The ultimate test of athletic prowess, ability, skill and fitness. The Games were originally invented by the Ancient Greeks but the modern games are just over a century old. The Olympic Motto is "Citius. Altius. Fortius" which translates into English as "Faster. Higher. Stronger." and amply demonstrates the ethos with which the modern Games were founded.

They are held every four years in different countries around the world, but have been marred by Cold War political bickering in the past. Originally the modern Olympics were strictly for amateur competitors, but in the 1980s this rule was relaxed and eventually withdrawn altogether, as it was being widely flouted by athletes exploiting loopholes in the regulations.

The Olympic Symbol is five interlinked rings, coloured so that at least one colour appears on the flag of every nation on the planet.

Modern era of Olympic Games

This is:    Olympic Summer Games 
Go to:      Olympic Winter Games    Ancient Olympic Games

The modern version of the ancient Olympic Games was an initiative of the Frenchman Pierre de Coubertin. Data for Olympic summer games:

Ancient Olympic games - Greece
Notes: The athletes competed nude. Imagine what that would do to TV-ratings today...

Olympics 1896 - Athens, Greece
No. of countries: 14
No. of athletes: 255 - only men
No. of events: 43
Notes: The marathon was run between the city of Marathon and Athens.

Olympics 1900 - Paris, France
No. of countries: 24
No. of athletes: 1225 - (1206 m + 19 w)
No. of events: 86
Notes: These games lasted for five months. First time women were allowed to participate, against the will of M de Coubertin.

Olympics 1904 - St. Louis, United States
No. of countries: 13
No. of athletes: 689 - (681 m + 8 w)
No. of events: 89
Notes: Fist time gold, silver and bronze medals were given to the three best athletes in each event.

Olympics 1906 - Athens, Greece
No. of countries: 22
No. of athletes: ?
No. of events: ?
Notes: Extra games as a 10 year celebration of the games. Later declared as unofficial games by the IOC.

Olympics 1908 - London, England
No. of countries: 22
No. of athletes: 2035 - (1999 m + 36 w)
No. of events: 107
Notes: The winner of the marathon was disqualified for having been helped over the finish line. Tough luck!

Olympics 1912 - Stockholm, Sweden
No. of countries: 28
No. of athletes: 2547 - (2490 m + 57 w)
No. of events: 102
Notes: Decathlete Jim Thorpe was disqualified since he had been a professional baseball player. The gold medal was given back to his family in 1983, 30 years after his death.

1916 - No games, World War I.

Olympics 1920 - Antwerp, Belgium
No. of countries: 29
No. of athletes: 2668 - (2591 m + 77 w)
No. of events: 155
Notes: The flag with the five Olympic rings was introduced.

Olympics 1924 - Paris, France
No. of countries: 44
No. of athletes: 3092 - (2956 m + 136 w)
No. of events: 126
Notes: Swimming was the most popular event, with American Johnny Weissmuller as the star.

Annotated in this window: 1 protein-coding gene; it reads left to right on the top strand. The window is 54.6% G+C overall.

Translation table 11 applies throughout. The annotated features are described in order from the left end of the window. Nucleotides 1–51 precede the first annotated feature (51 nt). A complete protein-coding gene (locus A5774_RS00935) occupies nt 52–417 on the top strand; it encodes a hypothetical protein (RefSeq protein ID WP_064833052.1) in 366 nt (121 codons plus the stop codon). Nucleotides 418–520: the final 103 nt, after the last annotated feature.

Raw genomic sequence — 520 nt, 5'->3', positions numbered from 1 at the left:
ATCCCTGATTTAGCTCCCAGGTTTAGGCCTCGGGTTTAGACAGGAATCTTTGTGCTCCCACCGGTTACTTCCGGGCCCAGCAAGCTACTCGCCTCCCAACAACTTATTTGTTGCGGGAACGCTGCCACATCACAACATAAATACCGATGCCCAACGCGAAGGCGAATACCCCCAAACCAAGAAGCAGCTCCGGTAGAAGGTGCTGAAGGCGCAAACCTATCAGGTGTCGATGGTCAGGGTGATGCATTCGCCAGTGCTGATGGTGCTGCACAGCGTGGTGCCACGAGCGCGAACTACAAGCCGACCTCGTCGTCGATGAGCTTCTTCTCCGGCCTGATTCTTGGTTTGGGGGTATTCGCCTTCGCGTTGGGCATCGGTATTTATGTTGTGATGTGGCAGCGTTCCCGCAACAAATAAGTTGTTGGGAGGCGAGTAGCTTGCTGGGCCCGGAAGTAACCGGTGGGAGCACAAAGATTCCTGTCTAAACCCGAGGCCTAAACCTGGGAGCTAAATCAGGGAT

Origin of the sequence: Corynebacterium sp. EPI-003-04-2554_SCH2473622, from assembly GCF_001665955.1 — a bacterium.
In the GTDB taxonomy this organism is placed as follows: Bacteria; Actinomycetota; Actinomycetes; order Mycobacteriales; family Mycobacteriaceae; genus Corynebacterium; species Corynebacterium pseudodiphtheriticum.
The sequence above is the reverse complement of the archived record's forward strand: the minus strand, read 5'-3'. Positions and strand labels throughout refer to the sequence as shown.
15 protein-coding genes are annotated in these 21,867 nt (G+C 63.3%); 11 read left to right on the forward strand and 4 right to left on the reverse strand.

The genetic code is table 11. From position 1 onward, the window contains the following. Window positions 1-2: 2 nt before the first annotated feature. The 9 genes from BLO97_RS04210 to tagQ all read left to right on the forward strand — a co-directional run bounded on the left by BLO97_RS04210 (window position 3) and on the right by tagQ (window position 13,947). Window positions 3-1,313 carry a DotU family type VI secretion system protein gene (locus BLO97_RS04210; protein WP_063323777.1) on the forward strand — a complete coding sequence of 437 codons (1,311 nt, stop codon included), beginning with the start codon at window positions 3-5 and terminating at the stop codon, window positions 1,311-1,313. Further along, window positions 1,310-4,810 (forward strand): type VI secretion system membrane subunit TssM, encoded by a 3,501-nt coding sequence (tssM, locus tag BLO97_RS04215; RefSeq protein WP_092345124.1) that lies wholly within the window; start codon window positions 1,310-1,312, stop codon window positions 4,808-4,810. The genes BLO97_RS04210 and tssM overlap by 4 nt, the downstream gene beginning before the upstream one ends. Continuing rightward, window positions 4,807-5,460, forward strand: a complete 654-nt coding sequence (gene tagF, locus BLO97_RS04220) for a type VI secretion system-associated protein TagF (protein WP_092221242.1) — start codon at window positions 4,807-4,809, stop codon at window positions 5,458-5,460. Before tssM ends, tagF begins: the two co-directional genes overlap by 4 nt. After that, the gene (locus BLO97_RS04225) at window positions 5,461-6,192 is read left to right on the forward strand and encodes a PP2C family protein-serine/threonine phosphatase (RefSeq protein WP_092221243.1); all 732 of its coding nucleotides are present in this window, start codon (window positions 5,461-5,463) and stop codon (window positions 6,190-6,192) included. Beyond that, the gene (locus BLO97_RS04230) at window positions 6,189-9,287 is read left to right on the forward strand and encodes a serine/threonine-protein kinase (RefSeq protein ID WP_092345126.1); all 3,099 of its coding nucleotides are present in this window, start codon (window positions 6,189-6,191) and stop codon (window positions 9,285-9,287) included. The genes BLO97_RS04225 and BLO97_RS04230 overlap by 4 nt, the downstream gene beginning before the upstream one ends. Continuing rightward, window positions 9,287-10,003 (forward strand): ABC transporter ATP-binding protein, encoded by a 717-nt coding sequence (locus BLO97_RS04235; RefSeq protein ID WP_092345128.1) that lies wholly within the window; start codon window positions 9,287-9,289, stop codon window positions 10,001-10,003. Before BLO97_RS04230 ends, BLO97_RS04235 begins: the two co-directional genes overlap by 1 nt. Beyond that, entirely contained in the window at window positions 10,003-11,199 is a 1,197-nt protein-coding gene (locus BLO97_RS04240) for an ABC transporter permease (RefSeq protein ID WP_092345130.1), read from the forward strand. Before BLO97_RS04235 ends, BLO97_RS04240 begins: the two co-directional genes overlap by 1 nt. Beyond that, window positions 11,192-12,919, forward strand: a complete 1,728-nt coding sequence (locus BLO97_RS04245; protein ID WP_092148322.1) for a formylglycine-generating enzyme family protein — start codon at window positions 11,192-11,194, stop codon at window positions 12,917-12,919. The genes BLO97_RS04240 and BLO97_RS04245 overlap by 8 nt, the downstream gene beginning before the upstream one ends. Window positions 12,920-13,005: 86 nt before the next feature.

Olympics 1928 - Amsterdam, Holland
No. of countries: 46
No. of athletes: 3014 - (2724 m + 290 w)
No. of events: 126
Notes: The Olympic fire was introduced. Coca-Cola sponsored...

Olympics 1932 - Los Angeles, United States
No. of countries: 37
No. of athletes: 1408 - (1281 m + 127 w)
No. of events: 117
Notes: Olympic Village concept introduced.

Olympics 1936 - Berlin, Germany
No. of countries: 49
No. of athletes: 4066 - (3738 m + 328 w)
No. of events: 129
Notes: Jesse Owens, United States, irritated Adolf Hitler, Germany, by winning four gold in track and field.

1940 and 1944 - No games, World War II

Olympics 1948 - London, England
No. of countries: 59
No. of athletes: 4099 - (3714 m + 385 w)
No. of events: 136
Notes: Germany and Japan were not welcome in London after the war. 

Olympics 1952 - Helsinki, Finland
No. of countries: 69
No. of athletes: 4925 - (4407 m + 518 w)
No. of events: 149
Notes: The first Cold War games.

Olympics 1956 - Melbourne, Australia
No. of countries: 67
No. of athletes: 3184 - (2813 m + 371 w)
No. of events: 145
Notes: First games in Asia. Hungary was invaded by Soviet this year, and when the two countries met in water polo, the police had to stop the match to save the life of the players.

2005.10.2@18:28 The Debutante says re Olympic Games: It might interest you that the equestrian events of the 1956 games were actually held in Stockholm, because the horses could not be safely transported to Australia!

Olympics 1960 - Rome, Italy
No. of countries: 83
No. of athletes: 5348 - (4738 m + 610 w)
No. of events: 150
Notes: American Cassius Clay won a boxing gold and went on as a professional. Abeke Bikila of Ethiopia won the marathon, barefooted.

Olympics 1964 - Tokyo, Japan
No. of countries: 93
No. of athletes: 5140 - (4457 m + 683 w)
No. of events: 163
Notes: Several athletes were excluded for having participated in the rivaling games Games of the New Emerging Forces (GANEFO). 

Olympics 1968 - Mexico City, Mexico
No. of countries: 112
No. of athletes: 5530 - (4750 m + 780 w)
No. of events: 172